According to reports, DLF is now seeking shareholders’ approval to sell its wind power business which has a total installed capacity of 161.2 mw. Reports indicate that the unit will be sold at Rs 1,000 crore. The windmill division posted revenue of Rs 90.88 crore in FY11 and an operational and maintenance cost of Rs 17.61 crore thus generating an operating profit of Rs 73.27 crore. The selling price of Rs 1,000 crore seems too high given the fact that it will take over 13 years to achieve operational break-even.
Perhaps, DLF held on to its windmill division a bit too long. Companies invest in windmills to avail of tax benefits on account of accelerated depreciation and not for generating power. As the government has recently removed all such benefits, windmills no longer are a financially viable proposition.
Windmill manufacturing companies (like Suzlon) used to sell them as a financial product which earned a high internal rate of return. The calculations included benefit of high rates of depreciation that windmill owners were allowed to charge in the earlier years. Since revenues and profits were low as compared to the investment, windmills posted losses in the initial years on account of front-loading depreciation, which were used by the corporate to set off against their profits.
With the removal of accelerated depreciation, the losses will come down and the incentive of investing goes out the window. Windmill providers will have to reduce the rate of setting up a unit substantially in order to keep this mode of power generation viable for companies to invest. In such a case, DLF will have a tough time finding a buyer for the price it wants.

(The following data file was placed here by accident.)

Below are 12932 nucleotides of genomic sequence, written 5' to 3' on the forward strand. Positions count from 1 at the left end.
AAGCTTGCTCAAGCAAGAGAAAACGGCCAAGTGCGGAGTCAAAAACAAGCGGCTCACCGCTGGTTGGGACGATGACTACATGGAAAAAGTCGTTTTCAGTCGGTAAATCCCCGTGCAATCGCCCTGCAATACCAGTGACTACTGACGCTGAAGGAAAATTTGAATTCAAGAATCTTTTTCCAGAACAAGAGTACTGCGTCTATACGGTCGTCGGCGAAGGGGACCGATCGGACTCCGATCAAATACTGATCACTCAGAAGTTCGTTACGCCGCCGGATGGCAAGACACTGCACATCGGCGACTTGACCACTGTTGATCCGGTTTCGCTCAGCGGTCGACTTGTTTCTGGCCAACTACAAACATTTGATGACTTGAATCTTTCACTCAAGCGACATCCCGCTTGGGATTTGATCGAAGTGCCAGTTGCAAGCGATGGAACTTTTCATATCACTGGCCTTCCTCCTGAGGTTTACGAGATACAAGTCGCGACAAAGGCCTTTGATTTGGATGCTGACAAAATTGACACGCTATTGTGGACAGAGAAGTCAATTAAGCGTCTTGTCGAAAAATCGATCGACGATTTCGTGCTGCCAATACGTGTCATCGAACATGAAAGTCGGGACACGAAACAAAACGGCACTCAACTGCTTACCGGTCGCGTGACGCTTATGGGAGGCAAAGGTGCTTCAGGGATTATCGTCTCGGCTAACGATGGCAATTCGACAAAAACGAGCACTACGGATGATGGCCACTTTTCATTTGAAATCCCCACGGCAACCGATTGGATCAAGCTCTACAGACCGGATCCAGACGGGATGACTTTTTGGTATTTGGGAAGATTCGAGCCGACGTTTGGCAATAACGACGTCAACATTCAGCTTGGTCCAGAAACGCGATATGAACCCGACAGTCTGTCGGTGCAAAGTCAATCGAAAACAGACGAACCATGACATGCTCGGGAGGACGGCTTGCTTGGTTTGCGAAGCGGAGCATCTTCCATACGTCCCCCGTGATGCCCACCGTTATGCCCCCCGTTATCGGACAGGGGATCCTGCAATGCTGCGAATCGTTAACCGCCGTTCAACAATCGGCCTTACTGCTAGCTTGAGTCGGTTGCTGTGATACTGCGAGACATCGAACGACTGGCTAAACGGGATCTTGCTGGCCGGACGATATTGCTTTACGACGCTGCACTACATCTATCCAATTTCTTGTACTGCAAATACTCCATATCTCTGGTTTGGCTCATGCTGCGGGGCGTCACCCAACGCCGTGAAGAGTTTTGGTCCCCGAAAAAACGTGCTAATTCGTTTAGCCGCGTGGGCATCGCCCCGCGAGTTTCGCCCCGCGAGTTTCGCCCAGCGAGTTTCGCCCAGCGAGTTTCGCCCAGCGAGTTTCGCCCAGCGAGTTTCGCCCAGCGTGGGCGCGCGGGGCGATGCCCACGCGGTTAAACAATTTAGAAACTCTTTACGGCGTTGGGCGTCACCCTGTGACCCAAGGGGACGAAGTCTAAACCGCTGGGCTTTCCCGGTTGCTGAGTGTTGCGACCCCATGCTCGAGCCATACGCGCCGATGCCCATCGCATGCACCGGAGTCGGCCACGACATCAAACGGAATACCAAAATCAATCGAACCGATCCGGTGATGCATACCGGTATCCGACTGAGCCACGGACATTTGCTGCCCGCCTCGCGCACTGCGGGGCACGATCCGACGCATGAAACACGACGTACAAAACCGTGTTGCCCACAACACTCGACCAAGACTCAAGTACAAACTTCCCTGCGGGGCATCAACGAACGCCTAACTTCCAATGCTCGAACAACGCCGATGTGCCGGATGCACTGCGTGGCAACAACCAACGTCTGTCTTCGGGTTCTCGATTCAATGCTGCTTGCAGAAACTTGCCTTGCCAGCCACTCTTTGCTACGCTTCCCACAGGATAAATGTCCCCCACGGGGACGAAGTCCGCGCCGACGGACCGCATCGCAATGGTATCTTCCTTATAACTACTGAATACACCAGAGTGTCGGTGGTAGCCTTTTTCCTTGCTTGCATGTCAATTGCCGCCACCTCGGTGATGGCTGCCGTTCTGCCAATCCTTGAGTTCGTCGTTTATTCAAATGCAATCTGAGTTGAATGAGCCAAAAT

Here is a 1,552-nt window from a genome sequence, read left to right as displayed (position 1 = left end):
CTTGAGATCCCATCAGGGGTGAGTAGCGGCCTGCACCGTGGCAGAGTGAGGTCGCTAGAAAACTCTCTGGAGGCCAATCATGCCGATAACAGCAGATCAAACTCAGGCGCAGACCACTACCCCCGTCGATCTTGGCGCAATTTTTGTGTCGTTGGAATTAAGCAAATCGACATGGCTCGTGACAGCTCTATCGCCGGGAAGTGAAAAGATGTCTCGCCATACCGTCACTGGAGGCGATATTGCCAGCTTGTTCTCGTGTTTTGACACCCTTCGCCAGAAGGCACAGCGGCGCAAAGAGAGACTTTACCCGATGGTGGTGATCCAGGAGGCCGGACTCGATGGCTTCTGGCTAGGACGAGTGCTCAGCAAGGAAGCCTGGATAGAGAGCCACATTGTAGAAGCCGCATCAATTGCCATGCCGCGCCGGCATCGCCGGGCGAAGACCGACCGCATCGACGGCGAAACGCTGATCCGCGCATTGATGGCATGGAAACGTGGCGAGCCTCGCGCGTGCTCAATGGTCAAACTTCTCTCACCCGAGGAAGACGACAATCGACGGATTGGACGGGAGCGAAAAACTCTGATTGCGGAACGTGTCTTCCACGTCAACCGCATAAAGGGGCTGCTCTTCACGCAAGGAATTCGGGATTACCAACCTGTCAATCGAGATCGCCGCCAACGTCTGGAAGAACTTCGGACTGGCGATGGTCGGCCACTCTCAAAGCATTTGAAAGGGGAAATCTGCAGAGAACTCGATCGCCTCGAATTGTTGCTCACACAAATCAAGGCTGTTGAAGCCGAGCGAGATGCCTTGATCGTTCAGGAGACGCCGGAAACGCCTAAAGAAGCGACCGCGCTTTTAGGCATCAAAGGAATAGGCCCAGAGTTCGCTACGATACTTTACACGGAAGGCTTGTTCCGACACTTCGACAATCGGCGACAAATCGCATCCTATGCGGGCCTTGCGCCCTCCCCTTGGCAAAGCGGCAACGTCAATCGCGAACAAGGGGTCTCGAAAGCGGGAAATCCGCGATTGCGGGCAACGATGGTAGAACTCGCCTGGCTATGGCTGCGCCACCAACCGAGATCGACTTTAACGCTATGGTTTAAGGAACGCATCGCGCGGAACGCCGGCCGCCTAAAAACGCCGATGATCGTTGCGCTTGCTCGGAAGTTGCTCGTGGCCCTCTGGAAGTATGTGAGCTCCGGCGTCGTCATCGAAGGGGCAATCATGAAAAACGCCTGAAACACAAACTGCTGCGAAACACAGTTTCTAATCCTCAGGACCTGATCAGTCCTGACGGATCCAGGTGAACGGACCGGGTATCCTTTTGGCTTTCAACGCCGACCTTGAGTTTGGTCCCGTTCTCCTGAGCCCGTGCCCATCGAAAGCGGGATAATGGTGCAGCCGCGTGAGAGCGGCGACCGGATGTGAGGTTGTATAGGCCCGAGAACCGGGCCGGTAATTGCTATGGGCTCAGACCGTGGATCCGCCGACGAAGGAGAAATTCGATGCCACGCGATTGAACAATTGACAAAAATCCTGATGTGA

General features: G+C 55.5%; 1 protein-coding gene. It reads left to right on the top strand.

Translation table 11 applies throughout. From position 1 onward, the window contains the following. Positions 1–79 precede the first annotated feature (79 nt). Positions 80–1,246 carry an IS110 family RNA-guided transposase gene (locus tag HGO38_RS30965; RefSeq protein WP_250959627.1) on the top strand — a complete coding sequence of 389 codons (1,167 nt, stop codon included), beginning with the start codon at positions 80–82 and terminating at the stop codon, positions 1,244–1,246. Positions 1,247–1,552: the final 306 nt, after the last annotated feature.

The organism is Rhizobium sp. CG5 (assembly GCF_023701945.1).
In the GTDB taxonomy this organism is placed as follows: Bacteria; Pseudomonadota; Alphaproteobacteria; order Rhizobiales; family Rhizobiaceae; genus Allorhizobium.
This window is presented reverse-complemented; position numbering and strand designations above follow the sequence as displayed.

Edelweiss has put an enterprise value (market capitalization + debt) of Rs 780 crore for DLF’s power asset, which is 8 times EBIDTA (earnings before depreciation interest and tax) of Rs 91.1 crore that it is likely to achieve in FY14, two years from now. In other words if an investor puts in Rs 780 crore today, it will take him 10 years to reach operational breakeven, in a sector which has lost all its charm.
DLF might have to look at selling some other assets to bring down its debt or bring down its expectation drastically if it wants to sell this unit.
We do not believe that the above report looks at potential business model improvements that can be made once an IPP acquires such an asset. Industry experts that we spoke to have said, factors like modification of existing PPA’s, REC’s and O&M would also have been factored in by the potential buyer. Also, we also believe that the assets continue to remain attractive at the lower end of the price range being discussed in the market.